I learned so much music in a short amount of time.
It's not a cutthroat pressure place.
It's a place that nurtures children,
gives every child the opportunity to perform.
And you just don't have time to think or be nervous or worry
because you're running from one, or her sole activity
to a lunch to your afternoon activities,
swimming in the lake, playing tennis,
playing basketball with your friends to dinner,
to an evening concert where you might hear musicians
from the Philadelphia Orchestra,
either playing at our camp,
or we get bused to SPAC to hear them live.
There's just no time to be even lonely or miss home.
And so, then you asked,
how did I become involved with the camp?
Well, the directors, I think they saw very early on,
I didn't know it,
that they wanted me to become the successor of the camp.
So there was a bit of grooming involved and they believe
strongly in my abilities, in my career.
So they presented me and other rising stars, for example,
at Lincoln Center in the year 2000
and rented Alice Tully Hall, memorable events like that.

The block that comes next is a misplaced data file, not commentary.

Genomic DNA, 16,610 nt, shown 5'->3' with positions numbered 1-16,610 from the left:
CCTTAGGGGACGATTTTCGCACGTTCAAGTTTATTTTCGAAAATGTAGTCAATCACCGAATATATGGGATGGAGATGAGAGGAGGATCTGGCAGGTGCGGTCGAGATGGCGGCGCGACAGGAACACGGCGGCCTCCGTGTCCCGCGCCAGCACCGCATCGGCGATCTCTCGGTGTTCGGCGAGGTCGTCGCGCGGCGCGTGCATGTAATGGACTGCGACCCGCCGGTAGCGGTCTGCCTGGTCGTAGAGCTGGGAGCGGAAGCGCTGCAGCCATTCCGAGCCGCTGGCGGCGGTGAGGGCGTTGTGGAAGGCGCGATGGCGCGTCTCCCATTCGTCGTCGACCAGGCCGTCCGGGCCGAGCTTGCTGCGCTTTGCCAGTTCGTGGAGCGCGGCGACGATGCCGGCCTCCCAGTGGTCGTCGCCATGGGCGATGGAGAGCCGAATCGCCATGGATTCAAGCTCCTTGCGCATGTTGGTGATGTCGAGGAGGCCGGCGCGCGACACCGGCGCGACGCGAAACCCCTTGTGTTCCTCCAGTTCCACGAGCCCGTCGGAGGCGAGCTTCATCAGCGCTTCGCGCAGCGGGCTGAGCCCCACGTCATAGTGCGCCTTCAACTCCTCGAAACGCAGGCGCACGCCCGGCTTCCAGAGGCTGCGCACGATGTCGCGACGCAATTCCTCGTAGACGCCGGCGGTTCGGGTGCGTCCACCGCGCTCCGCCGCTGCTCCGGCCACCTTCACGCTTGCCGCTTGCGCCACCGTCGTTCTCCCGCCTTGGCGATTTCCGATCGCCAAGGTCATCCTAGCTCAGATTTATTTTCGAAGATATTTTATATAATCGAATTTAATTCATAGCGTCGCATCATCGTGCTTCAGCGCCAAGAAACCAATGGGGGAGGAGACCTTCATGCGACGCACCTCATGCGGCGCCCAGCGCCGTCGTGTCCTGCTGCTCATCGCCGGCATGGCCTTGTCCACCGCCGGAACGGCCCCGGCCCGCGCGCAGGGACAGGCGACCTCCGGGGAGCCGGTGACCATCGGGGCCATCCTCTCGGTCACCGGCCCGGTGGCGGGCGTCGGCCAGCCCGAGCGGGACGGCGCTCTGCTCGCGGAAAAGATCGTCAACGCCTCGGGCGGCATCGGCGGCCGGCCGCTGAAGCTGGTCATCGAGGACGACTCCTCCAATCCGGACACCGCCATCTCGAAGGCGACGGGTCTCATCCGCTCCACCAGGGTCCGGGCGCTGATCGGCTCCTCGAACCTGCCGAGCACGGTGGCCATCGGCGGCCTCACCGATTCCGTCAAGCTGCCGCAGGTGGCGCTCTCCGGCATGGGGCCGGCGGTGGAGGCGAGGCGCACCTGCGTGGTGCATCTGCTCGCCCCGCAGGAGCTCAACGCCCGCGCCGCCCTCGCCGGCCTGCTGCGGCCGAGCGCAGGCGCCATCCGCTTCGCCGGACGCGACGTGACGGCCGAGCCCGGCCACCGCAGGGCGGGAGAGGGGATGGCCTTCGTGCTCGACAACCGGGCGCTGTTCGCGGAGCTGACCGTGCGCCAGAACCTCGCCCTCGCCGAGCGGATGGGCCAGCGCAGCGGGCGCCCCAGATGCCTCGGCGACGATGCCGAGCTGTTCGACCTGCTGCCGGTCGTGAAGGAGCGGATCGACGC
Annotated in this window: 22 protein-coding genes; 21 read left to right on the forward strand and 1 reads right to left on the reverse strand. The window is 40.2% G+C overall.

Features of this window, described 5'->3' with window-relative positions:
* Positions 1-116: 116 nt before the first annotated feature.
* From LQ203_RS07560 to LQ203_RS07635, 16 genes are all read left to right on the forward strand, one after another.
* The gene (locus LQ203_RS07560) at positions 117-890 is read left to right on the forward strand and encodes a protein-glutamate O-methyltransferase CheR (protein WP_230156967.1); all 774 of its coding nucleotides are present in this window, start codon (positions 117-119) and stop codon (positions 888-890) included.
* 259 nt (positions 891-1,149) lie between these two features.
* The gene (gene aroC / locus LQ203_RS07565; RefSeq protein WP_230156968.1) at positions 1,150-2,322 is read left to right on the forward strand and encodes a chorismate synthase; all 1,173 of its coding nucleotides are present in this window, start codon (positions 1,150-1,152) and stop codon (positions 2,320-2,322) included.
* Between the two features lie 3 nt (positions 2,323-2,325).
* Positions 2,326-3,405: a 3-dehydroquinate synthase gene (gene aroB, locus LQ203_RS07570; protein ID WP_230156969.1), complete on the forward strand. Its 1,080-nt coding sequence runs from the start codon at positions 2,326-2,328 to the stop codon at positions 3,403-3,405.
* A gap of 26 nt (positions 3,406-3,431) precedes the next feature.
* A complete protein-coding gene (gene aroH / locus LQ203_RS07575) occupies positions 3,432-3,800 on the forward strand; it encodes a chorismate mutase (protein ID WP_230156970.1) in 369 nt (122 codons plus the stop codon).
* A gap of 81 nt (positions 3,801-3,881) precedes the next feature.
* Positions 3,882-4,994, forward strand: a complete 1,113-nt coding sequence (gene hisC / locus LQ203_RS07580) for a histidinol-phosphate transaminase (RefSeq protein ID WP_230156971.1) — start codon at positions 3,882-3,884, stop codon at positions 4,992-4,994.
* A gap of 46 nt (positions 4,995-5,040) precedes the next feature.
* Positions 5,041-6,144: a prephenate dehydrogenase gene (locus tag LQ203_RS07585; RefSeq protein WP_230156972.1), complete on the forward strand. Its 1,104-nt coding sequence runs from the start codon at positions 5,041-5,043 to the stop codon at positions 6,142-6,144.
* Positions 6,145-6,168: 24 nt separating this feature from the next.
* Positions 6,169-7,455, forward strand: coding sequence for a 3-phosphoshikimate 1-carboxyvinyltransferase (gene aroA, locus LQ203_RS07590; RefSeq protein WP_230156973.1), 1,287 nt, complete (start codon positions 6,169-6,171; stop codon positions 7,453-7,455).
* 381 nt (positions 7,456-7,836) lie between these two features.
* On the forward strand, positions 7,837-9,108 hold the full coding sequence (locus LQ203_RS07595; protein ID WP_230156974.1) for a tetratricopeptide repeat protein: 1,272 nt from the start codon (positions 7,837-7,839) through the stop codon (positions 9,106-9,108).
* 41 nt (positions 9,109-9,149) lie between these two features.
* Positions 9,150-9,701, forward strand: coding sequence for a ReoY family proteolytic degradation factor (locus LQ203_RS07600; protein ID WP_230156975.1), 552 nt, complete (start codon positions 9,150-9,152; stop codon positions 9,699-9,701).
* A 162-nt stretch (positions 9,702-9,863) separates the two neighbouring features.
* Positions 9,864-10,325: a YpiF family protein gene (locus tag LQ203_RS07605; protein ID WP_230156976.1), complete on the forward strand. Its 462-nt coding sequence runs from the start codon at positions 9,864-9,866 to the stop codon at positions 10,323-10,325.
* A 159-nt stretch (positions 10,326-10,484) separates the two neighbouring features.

They brought me to the camp every year as a guest artist.
And then in 2008, when Burt Phillips knew he was dying,
it was the last time I saw him.
He asked me if I would become the future artistic director
of the camp. And that was 2008.
Then I joined the board in oh nine and became the full CEO
in 2012, and right away was tasked
with the renovations of the camp.
- Right? Cause I understand you're now
putting in new cabins, new residences
for the students or for people coming to,
to use all the benefits of the LMC.
- That is what we are doing. So, as I said, it's,
it was a children's camp going back a hundred years,
originally with tents and then little wooden cabins.
And they were at the end of their life, their useful life.
And we have children coming from around the world
with clarinets and flutes and trumpets and violins,
cellos, violas, they're valuable,
and they need to be in secure,
safe surroundings as do the children and the teachers.
So we discovered these wonderful log cabins
made in Lancaster, Pennsylvania,
and they, they are kit cabins.
And they're so well constructed and they're going to be
climate controlled and they should last for the next
hundred years. So we're really excited about it.
We had all of our plans stamped and permitted.